JR - See, the utility of radio has to be understood, till now the governments have not realised the potential of radio, which has to be done now. We are encouraging private FM radio stations, and the potential of radio in Prasar Bharati would be encouraged further.

BBC Q - But, Mr. Reddy, even private stations on FM are for music programmes, and the governments in India have been reluctant to open radio for news and current affairs - why?

JR - We have not thought about this issue so far. It is

not easy to bring a revolution overnight. At the moment we are dealing with some fresh issues arising out of FM opening, let us solve that first.

BBC Q - But, Mr. Reddy, news and current affairs of entire world is available on TV, all views are available on the Internet. Why should radio listeners suffer? Why not allow them to listen to world programmes?

JR - As an individual, I have my views, but now, being a minister, I would not like to comment at this moment.

BBC listener from UAE - Sir, I feel that if autonomy were given to Prasar Bharati, corrupt officials would be exposed. Look at the Tehelka case, so much pressure was exerted on Tarun Tejpal that the case was lost somewhere, as independence of media was undermined. You are back in the ministry, so what would you do now?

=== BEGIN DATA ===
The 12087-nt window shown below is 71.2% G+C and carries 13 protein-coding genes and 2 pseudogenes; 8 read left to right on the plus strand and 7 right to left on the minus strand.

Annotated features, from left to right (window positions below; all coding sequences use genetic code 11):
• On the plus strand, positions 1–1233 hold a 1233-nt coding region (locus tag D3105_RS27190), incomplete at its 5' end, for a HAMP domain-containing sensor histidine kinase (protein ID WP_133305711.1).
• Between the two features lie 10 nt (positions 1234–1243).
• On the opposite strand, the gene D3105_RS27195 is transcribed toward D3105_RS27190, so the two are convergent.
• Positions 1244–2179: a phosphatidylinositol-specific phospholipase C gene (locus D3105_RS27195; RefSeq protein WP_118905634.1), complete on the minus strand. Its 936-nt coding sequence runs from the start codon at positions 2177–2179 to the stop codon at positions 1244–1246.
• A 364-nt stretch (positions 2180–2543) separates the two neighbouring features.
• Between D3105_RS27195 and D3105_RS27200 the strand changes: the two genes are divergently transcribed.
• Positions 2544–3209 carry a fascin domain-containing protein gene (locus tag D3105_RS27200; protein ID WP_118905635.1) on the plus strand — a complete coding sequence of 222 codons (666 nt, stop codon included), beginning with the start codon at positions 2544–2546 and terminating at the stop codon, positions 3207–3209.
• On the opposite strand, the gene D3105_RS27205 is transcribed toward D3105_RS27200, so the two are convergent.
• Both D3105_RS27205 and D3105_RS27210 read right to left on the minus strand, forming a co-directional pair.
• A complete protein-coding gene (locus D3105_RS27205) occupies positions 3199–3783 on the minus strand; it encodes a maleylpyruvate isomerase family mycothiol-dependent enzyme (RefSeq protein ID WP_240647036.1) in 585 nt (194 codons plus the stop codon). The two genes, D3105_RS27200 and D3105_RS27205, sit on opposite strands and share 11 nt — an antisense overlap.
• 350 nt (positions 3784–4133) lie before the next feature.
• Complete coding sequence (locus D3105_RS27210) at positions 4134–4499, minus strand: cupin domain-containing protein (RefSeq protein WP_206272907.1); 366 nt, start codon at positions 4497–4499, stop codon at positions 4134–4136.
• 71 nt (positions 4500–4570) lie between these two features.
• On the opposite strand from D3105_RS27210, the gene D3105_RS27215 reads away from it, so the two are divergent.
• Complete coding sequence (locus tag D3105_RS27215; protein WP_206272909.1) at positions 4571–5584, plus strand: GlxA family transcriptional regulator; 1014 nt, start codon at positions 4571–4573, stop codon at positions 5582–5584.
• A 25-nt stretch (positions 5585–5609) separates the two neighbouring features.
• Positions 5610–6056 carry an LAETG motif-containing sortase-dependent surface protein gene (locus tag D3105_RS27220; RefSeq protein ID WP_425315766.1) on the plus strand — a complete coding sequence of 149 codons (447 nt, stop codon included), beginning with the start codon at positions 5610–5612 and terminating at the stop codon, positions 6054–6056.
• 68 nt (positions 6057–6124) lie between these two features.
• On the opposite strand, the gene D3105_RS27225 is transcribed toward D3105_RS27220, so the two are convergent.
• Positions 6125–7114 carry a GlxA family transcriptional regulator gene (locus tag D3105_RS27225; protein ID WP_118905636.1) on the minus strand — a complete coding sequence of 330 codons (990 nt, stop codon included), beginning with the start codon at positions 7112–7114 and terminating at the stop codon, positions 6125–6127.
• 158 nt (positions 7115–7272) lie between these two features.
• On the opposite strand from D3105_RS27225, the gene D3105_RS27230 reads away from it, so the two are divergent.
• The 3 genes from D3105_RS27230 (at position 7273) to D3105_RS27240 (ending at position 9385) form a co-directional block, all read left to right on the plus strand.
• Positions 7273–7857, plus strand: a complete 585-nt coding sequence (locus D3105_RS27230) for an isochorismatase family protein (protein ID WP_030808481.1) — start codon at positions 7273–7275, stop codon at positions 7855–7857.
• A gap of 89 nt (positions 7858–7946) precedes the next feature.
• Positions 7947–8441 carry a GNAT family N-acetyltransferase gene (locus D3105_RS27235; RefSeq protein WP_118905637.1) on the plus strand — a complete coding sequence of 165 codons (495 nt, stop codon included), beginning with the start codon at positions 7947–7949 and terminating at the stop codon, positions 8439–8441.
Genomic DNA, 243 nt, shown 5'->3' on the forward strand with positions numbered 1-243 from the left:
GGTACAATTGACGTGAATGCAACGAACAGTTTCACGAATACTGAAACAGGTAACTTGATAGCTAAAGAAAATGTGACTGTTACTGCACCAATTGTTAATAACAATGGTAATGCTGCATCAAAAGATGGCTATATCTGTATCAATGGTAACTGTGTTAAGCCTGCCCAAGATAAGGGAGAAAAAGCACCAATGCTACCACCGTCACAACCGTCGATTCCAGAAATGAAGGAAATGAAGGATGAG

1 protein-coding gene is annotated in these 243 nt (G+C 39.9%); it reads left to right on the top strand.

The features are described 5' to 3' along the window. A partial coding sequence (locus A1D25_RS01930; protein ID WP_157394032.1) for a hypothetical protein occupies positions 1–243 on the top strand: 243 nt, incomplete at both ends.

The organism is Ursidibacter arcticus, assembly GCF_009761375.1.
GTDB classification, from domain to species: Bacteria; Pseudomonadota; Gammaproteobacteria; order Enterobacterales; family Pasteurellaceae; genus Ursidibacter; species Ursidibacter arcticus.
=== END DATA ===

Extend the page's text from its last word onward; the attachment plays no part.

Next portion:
JR - Tehelka was a private company and Prasar Bharati is a public broadcasting corporation. The CBI has the right to check corruption, CAG is there for accounting and auditing accuracy. My view is that being independent would eliminate grounds for corruption - and such questions.

BBC Q - But, Mr. Reddy, isn't Tehelka an example of how ruling parties in India can undermine the independence of media by witch-hunting against the organisations which expose inconvenient stories?

JR - Such tendencies and such culture would have to be brought to an end. The way in which the previous government tried to suppress the Tehelka case has not been liked by the Indian public and that is why the people voted against the BJP-led alliance.

"I think the Indian papers do compete well at the international level. There is no need for a revolution for the newspapers"

BBC listener from Bhopal - Sir, almost all TV channels showed opinion and exit polls during the recent general elections, and their findings are for all to see. How could a few analysts with their laptops be allowed to create an opinion for this vast country and that too wrong, is the government looking at some corrective measures?